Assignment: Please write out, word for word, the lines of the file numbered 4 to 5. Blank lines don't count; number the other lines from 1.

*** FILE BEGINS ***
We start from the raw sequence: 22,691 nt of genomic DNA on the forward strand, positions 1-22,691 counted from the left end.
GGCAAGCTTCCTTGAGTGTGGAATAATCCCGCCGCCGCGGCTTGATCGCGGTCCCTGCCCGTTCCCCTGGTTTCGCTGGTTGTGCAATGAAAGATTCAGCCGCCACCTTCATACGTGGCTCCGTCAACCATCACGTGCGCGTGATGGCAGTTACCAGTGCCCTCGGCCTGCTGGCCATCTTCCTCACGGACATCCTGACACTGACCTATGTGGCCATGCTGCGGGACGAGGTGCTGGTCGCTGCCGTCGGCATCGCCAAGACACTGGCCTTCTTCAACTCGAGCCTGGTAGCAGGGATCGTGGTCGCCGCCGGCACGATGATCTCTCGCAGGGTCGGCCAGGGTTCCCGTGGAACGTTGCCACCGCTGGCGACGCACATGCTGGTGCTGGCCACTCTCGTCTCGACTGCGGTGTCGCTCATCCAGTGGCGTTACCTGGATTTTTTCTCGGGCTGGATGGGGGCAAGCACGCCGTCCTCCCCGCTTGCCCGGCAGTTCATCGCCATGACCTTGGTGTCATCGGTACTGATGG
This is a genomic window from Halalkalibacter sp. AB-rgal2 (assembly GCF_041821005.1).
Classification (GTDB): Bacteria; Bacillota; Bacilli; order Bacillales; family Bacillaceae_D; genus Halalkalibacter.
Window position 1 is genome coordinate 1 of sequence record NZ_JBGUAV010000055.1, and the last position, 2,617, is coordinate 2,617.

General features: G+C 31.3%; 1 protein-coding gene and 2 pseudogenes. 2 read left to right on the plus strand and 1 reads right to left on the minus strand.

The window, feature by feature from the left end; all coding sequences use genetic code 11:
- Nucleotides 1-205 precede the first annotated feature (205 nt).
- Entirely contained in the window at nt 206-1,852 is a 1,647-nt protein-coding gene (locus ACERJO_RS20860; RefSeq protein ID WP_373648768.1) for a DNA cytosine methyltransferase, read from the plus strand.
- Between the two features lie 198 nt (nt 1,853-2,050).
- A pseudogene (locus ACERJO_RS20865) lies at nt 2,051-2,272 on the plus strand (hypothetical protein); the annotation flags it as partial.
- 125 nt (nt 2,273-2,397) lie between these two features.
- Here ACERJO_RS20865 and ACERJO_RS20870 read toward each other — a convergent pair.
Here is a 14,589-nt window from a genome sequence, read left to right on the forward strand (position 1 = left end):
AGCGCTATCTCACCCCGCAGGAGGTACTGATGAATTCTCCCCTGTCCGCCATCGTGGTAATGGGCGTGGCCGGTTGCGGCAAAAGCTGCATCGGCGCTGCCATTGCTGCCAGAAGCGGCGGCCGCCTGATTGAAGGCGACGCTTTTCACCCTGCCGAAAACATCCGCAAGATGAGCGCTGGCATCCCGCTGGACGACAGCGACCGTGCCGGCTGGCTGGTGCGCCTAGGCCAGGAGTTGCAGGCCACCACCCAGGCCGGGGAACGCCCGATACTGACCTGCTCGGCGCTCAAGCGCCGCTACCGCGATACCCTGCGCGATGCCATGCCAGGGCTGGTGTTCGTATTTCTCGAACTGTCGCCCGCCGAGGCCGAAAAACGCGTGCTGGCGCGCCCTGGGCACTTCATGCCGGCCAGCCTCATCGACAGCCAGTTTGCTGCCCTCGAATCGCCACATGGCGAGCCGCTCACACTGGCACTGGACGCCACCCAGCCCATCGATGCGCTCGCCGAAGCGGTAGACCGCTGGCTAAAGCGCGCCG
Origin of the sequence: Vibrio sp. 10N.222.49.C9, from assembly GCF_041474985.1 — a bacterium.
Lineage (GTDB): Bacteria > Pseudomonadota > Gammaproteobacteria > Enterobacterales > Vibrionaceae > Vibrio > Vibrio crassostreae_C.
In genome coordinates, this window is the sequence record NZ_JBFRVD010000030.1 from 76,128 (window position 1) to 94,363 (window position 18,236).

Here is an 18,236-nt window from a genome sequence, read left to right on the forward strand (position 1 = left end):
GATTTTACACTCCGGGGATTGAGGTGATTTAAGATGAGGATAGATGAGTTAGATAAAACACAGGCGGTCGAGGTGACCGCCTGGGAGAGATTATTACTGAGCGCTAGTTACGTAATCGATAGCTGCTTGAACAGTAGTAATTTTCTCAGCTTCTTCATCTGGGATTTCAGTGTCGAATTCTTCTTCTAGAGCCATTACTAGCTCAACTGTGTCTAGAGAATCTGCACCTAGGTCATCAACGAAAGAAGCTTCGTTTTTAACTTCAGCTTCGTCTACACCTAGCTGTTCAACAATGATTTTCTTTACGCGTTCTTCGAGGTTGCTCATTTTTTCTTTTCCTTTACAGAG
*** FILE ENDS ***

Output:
Classification (GTDB): Bacteria; Bacillota; Bacilli; order Bacillales; family Bacillaceae_D; genus Halalkalibacter.
Window position 1 is genome coordinate 1 of sequence record NZ_JBGUAV010000055.1, and the last position, 2,617, is coordinate 2,617.